I'm trying to study vibrations in a non-stationary shaft by upsampling the original signal.

The original sample rate is at 25.6kHz, and it is being upsampled to 36kHz. In the FFT of the upsampled signal I am getting freq. components above the Nyquist frequency of 12.8 kHz. I'm using linear interpolation when upsampling.

Is this imaging/aliasing? What are common techniques for dealing with such behaviour? I'm working in python/matlab.


Yes I would suggest to use resample_poly in scipy. When doing upsampling, you would get artefacts outside 12.8kHz, which you would remove via Low Pass Filtering. This is what is done by scipy.signal.resample_poly. You can enter the upsampling factor value as 36k/25.8k = 1.39534, and downsampling factor = 1.

In the above method while doing low pass filtering, the effect in time domain is to do sinc-interpolation. But in Linear Interpolation, you are not doing interpolation using sinc functions. You are just using neighboring points to compute the interpolated value. This is like moving average filtering, whose effect in frequency domain is sinc. It will not totally filter out all the artefacts outside 12.8kHz. But you still can improve it by taking more number of points for linear interpolation.

Here is the figure showing remains of original signals copy even after doing linear interpolation beyond 12.8kHz (not an exact mathematically correct shape).

enter image description here

  • $\begingroup$ Thanks. I have another problem maybe you could help with. My component is rotating, so I need to move from the time domain to the angular domain. I need to have equal amounts of samples within each "revolution", and therefore need to apply upsampling to accomplish this (there are about 10 revolutions in one signal). However, since the total signal will consist of different sample rates (for each revolution) in the angular domain- how do I perform a bandpass filter on this signal now? $\endgroup$ – meerkat Mar 24 '20 at 11:04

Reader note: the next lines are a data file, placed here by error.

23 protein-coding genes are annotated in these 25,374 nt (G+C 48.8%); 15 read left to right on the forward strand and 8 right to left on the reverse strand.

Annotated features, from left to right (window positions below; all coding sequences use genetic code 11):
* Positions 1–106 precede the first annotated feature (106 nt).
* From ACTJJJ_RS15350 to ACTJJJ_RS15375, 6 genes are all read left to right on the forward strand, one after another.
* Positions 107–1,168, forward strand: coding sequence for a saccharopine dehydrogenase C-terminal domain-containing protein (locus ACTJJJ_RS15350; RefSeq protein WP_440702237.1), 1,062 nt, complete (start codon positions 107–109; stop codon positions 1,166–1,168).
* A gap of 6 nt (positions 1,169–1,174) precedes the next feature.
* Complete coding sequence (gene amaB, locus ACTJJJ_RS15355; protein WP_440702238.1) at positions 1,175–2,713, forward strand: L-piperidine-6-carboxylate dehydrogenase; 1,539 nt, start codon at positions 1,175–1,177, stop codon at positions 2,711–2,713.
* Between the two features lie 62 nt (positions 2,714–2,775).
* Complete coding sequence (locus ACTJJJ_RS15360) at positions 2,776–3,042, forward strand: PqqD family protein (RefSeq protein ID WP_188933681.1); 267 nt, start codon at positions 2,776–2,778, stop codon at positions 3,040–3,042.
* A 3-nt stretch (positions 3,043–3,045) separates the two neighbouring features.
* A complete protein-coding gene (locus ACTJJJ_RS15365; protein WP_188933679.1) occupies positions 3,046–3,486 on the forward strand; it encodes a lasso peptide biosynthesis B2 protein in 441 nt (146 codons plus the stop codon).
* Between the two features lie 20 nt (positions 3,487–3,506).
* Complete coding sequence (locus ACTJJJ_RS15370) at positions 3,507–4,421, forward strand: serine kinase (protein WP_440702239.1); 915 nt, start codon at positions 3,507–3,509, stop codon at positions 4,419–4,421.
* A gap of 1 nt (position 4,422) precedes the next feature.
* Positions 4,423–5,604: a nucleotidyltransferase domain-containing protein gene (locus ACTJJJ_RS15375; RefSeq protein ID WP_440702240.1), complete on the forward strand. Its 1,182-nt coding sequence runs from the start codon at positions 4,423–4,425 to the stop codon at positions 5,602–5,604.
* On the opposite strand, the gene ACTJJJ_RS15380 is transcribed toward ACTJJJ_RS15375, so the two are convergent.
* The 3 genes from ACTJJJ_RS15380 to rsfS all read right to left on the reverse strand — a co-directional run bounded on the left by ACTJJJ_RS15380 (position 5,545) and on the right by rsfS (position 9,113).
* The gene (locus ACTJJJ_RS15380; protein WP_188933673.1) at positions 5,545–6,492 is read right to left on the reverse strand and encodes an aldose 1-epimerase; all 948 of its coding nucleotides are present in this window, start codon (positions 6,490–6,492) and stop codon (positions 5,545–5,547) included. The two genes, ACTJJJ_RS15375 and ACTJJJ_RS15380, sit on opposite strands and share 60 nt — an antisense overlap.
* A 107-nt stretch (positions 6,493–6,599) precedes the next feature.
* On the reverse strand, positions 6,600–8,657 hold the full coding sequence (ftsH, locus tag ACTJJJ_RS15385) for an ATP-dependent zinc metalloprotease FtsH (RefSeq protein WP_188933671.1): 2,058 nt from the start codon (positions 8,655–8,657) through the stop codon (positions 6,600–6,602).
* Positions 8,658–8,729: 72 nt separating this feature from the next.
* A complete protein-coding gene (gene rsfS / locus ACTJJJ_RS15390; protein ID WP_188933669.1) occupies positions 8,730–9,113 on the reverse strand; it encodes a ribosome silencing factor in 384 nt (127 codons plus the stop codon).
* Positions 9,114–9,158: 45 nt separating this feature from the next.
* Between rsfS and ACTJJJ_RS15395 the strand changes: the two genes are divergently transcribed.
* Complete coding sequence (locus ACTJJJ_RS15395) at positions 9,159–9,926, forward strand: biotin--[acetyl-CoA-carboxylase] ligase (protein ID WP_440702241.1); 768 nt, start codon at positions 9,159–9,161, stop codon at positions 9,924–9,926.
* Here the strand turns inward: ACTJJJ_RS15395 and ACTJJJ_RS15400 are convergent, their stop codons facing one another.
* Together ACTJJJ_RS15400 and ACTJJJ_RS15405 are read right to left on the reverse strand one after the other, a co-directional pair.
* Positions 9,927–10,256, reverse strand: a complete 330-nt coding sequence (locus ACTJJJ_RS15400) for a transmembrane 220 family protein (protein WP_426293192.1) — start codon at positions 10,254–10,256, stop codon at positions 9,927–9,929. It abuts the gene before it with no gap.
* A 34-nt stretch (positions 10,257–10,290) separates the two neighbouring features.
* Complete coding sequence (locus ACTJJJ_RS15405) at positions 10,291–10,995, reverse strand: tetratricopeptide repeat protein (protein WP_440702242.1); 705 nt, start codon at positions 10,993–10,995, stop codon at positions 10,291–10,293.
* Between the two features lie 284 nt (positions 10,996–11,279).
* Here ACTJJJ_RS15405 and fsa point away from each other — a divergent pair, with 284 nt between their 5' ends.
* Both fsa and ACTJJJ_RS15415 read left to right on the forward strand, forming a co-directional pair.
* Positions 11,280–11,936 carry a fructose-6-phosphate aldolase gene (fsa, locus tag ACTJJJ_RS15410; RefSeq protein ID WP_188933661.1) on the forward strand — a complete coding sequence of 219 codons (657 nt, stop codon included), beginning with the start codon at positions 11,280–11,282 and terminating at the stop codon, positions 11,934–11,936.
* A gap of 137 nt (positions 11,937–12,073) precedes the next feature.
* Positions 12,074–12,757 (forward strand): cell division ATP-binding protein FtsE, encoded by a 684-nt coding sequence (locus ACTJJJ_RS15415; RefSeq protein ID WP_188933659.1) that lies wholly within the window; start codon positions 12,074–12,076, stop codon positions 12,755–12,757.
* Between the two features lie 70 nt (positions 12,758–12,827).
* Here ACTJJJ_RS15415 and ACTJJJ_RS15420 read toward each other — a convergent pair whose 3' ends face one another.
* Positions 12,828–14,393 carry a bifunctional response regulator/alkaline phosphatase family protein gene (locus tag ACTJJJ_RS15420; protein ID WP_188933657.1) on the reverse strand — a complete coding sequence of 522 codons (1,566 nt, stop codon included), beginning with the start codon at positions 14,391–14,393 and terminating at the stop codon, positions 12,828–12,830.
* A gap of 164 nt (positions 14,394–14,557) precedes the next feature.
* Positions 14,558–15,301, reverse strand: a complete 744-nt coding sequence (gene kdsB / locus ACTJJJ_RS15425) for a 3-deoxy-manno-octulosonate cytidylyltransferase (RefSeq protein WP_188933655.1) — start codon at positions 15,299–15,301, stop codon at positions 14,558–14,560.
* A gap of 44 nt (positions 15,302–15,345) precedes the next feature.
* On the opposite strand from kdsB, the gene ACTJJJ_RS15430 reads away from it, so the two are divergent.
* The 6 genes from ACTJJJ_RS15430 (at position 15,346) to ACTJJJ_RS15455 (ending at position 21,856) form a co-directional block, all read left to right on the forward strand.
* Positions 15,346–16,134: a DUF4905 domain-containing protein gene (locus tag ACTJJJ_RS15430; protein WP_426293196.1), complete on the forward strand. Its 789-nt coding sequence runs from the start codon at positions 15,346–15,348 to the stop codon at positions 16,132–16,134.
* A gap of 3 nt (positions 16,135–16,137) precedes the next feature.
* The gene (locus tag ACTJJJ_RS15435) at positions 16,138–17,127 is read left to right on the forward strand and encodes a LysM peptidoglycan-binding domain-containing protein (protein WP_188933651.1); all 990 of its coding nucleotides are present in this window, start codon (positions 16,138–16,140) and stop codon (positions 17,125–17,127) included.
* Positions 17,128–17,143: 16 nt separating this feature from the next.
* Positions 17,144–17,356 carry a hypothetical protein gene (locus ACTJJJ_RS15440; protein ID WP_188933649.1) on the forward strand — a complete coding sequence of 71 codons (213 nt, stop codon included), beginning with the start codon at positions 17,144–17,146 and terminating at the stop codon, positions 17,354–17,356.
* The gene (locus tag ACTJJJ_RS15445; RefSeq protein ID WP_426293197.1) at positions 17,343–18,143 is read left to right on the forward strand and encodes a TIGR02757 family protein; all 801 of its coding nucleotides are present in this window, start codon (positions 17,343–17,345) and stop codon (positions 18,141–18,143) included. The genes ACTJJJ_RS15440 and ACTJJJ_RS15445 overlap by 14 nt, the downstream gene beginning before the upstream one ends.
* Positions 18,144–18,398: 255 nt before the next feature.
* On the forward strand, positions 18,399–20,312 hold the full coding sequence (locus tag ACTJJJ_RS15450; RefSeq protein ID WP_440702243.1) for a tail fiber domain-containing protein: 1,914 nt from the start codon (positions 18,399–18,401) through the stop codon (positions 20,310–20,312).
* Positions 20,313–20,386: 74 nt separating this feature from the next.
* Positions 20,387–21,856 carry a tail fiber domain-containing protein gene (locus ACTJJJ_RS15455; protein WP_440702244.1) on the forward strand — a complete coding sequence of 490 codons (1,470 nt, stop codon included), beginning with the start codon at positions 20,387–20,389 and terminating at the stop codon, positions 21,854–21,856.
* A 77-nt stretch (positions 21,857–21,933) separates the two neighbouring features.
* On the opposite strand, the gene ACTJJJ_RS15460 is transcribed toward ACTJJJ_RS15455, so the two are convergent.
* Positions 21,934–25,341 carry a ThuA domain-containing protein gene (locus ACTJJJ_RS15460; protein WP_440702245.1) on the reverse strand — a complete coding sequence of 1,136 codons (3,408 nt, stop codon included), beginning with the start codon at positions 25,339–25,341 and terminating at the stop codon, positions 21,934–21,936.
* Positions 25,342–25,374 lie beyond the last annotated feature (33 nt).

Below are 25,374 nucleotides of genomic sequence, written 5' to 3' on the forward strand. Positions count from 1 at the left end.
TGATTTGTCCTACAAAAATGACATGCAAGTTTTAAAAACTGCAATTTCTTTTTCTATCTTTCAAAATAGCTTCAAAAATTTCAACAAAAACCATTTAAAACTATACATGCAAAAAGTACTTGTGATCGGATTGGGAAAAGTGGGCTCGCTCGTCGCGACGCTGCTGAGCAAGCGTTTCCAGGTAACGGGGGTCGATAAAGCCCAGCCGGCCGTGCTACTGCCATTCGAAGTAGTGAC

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    $\begingroup$ I think scipy.signal.resample_poly() is an integer up/down polyphase resampler so you can't just plug in 1.39534. In this case you are lucky since 36/25.6 is exactly 45/32. Otherwise you either need to tweak your upsampled (it that's possible) or find a asynchronous converter that allows for real (not just rational) conversion ratios $\endgroup$ – Hilmar Mar 24 '20 at 11:44
  • $\begingroup$ Thanks @Hilmar I will correct it. $\endgroup$ – jithin Mar 24 '20 at 14:07
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    $\begingroup$ @user10971344 , though I did not full understand your requirement, it is easy to get coefficients for BPF from MATLAB. You need to see the normalized frequencies you want to pass through. If you are stuck you can ask another question here for it. $\endgroup$ – jithin Mar 24 '20 at 14:07

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